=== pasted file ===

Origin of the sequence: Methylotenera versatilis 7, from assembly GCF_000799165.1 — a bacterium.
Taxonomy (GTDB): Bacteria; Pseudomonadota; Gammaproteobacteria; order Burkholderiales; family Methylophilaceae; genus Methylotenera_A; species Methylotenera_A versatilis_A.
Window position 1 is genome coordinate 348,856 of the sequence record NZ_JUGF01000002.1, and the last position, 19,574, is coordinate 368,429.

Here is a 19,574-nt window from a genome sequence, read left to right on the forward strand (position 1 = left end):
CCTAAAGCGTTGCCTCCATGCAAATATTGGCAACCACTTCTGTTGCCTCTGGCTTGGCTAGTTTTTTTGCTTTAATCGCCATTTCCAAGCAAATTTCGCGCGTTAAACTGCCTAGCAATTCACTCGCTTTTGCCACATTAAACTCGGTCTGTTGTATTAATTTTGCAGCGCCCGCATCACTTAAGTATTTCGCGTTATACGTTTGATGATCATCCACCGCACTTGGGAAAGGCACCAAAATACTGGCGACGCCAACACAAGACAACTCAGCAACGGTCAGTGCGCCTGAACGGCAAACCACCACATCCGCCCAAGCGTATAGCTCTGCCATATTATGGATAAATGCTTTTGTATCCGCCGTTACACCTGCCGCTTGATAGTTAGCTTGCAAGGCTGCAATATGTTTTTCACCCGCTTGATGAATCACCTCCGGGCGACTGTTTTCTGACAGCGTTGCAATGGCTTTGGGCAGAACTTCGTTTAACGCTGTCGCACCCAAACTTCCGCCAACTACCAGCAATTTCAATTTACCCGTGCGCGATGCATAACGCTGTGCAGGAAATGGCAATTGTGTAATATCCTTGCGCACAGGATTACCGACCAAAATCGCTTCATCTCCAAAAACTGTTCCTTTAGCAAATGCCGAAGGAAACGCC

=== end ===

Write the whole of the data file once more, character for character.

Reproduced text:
Origin of the sequence: Methylotenera versatilis 7, from assembly GCF_000799165.1 — a bacterium.
Taxonomy (GTDB): Bacteria; Pseudomonadota; Gammaproteobacteria; order Burkholderiales; family Methylophilaceae; genus Methylotenera_A; species Methylotenera_A versatilis_A.
Window position 1 is genome coordinate 348,856 of the sequence record NZ_JUGF01000002.1, and the last position, 19,574, is coordinate 368,429.

Here is a 19,574-nt window from a genome sequence, read left to right on the forward strand (position 1 = left end):
CCTAAAGCGTTGCCTCCATGCAAATATTGGCAACCACTTCTGTTGCCTCTGGCTTGGCTAGTTTTTTTGCTTTAATCGCCATTTCCAAGCAAATTTCGCGCGTTAAACTGCCTAGCAATTCACTCGCTTTTGCCACATTAAACTCGGTCTGTTGTATTAATTTTGCAGCGCCCGCATCACTTAAGTATTTCGCGTTATACGTTTGATGATCATCCACCGCACTTGGGAAAGGCACCAAAATACTGGCGACGCCAACACAAGACAACTCAGCAACGGTCAGTGCGCCTGAACGGCAAACCACCACATCCGCCCAAGCGTATAGCTCTGCCATATTATGGATAAATGCTTTTGTATCCGCCGTTACACCTGCCGCTTGATAGTTAGCTTGCAAGGCTGCAATATGTTTTTCACCCGCTTGATGAATCACCTCCGGGCGACTGTTTTCTGACAGCGTTGCAATGGCTTTGGGCAGAACTTCGTTTAACGCTGTCGCACCCAAACTTCCGCCAACTACCAGCAATTTCAATTTACCCGTGCGCGATGCATAACGCTGTGCAGGAAATGGCAATTGTGTAATATCCTTGCGCACAGGATTACCGACCAAAATCGCTTCATCTCCAAAAACTGTTCCTTTAGCAAATGCCGAAGGAAACGCC